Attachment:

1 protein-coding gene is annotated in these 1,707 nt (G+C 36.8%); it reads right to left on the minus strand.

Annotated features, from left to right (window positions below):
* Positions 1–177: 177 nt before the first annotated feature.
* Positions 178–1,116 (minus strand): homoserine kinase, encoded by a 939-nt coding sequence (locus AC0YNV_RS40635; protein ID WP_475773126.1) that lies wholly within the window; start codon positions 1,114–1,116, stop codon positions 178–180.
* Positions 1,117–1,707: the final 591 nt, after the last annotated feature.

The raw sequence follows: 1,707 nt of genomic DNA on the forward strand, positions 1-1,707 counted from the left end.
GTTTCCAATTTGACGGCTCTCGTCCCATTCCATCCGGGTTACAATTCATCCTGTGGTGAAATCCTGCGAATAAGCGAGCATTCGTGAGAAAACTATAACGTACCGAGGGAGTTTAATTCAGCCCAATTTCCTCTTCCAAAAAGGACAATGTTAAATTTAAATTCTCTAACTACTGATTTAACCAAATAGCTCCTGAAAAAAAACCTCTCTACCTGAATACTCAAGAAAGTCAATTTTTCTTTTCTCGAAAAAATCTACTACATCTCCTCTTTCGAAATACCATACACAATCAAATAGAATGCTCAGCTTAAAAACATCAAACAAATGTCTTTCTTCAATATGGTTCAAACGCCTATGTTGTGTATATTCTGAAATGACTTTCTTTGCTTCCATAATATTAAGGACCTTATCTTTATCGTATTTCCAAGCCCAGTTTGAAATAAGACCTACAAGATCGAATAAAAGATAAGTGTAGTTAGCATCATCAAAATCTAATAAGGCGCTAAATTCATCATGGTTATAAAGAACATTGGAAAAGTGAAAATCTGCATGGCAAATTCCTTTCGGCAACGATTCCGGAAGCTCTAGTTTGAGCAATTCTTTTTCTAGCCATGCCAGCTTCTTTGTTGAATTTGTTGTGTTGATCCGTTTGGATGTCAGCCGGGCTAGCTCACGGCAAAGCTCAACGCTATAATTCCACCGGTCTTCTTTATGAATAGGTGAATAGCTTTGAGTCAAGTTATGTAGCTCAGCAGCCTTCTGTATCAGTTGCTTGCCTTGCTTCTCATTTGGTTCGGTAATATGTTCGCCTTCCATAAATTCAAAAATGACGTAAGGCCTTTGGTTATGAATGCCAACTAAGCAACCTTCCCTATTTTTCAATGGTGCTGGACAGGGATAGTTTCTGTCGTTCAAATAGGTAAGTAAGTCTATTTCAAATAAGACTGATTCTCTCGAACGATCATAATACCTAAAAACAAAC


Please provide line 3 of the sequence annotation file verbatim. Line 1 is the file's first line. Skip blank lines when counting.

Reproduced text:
* Positions 1–177: 177 nt before the first annotated feature.